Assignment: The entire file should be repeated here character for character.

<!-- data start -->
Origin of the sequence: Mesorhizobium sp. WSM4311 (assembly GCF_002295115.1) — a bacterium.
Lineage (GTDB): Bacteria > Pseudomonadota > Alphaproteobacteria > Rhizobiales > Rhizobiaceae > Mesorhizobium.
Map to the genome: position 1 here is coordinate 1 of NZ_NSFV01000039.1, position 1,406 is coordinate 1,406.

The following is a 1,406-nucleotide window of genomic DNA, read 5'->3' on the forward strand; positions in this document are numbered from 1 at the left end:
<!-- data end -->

Origin of the sequence: Mesorhizobium sp. WSM4311 (assembly GCF_002295115.1) — a bacterium.
Lineage (GTDB): Bacteria > Pseudomonadota > Alphaproteobacteria > Rhizobiales > Rhizobiaceae > Mesorhizobium.
Map to the genome: position 1 here is coordinate 1 of NZ_NSFV01000039.1, position 1,406 is coordinate 1,406.

The following is a 1,406-nucleotide window of genomic DNA, read 5'->3' on the forward strand; positions in this document are numbered from 1 at the left end: